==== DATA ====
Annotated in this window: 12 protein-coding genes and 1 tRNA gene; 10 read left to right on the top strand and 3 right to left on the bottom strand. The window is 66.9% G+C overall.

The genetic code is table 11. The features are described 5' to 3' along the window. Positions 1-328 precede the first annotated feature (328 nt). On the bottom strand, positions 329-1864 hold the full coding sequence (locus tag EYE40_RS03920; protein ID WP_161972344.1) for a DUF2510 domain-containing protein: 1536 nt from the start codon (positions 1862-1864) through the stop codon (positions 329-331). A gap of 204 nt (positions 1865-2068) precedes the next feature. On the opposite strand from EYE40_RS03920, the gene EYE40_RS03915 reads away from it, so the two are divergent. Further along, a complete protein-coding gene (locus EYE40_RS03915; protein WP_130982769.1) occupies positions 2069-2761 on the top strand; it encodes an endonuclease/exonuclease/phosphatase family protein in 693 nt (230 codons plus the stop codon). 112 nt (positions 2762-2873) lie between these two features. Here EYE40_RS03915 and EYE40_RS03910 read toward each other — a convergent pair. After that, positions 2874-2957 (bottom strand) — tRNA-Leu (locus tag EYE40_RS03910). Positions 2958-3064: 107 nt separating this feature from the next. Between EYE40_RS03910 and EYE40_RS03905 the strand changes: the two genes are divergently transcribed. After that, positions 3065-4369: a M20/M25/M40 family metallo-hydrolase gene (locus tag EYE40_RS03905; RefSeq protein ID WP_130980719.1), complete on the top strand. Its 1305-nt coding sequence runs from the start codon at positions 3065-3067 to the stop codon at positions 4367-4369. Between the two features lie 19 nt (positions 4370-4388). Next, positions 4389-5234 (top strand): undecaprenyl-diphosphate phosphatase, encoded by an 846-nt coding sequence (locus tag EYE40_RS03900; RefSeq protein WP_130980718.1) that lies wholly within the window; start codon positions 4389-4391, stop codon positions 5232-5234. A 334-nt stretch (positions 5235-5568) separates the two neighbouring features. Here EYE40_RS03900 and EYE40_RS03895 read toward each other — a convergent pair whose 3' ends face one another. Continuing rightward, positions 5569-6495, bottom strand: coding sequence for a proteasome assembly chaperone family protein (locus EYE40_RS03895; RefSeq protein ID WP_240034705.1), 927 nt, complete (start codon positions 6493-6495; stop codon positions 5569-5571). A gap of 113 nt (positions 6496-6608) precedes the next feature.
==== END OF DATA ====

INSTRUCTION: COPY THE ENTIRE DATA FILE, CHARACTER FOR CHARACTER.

Annotated in this window: 12 protein-coding genes and 1 tRNA gene; 10 read left to right on the top strand and 3 right to left on the bottom strand. The window is 66.9% G+C overall.

The genetic code is table 11. The features are described 5' to 3' along the window. Positions 1-328 precede the first annotated feature (328 nt). On the bottom strand, positions 329-1864 hold the full coding sequence (locus tag EYE40_RS03920; protein ID WP_161972344.1) for a DUF2510 domain-containing protein: 1536 nt from the start codon (positions 1862-1864) through the stop codon (positions 329-331). A gap of 204 nt (positions 1865-2068) precedes the next feature. On the opposite strand from EYE40_RS03920, the gene EYE40_RS03915 reads away from it, so the two are divergent. Further along, a complete protein-coding gene (locus EYE40_RS03915; protein WP_130982769.1) occupies positions 2069-2761 on the top strand; it encodes an endonuclease/exonuclease/phosphatase family protein in 693 nt (230 codons plus the stop codon). 112 nt (positions 2762-2873) lie between these two features. Here EYE40_RS03915 and EYE40_RS03910 read toward each other — a convergent pair. After that, positions 2874-2957 (bottom strand) — tRNA-Leu (locus tag EYE40_RS03910). Positions 2958-3064: 107 nt separating this feature from the next. Between EYE40_RS03910 and EYE40_RS03905 the strand changes: the two genes are divergently transcribed. After that, positions 3065-4369: a M20/M25/M40 family metallo-hydrolase gene (locus tag EYE40_RS03905; RefSeq protein ID WP_130980719.1), complete on the top strand. Its 1305-nt coding sequence runs from the start codon at positions 3065-3067 to the stop codon at positions 4367-4369. Between the two features lie 19 nt (positions 4370-4388). Next, positions 4389-5234 (top strand): undecaprenyl-diphosphate phosphatase, encoded by an 846-nt coding sequence (locus tag EYE40_RS03900; RefSeq protein WP_130980718.1) that lies wholly within the window; start codon positions 4389-4391, stop codon positions 5232-5234. A 334-nt stretch (positions 5235-5568) separates the two neighbouring features. Here EYE40_RS03900 and EYE40_RS03895 read toward each other — a convergent pair whose 3' ends face one another. Continuing rightward, positions 5569-6495, bottom strand: coding sequence for a proteasome assembly chaperone family protein (locus EYE40_RS03895; RefSeq protein ID WP_240034705.1), 927 nt, complete (start codon positions 6493-6495; stop codon positions 5569-5571). A gap of 113 nt (positions 6496-6608) precedes the next feature.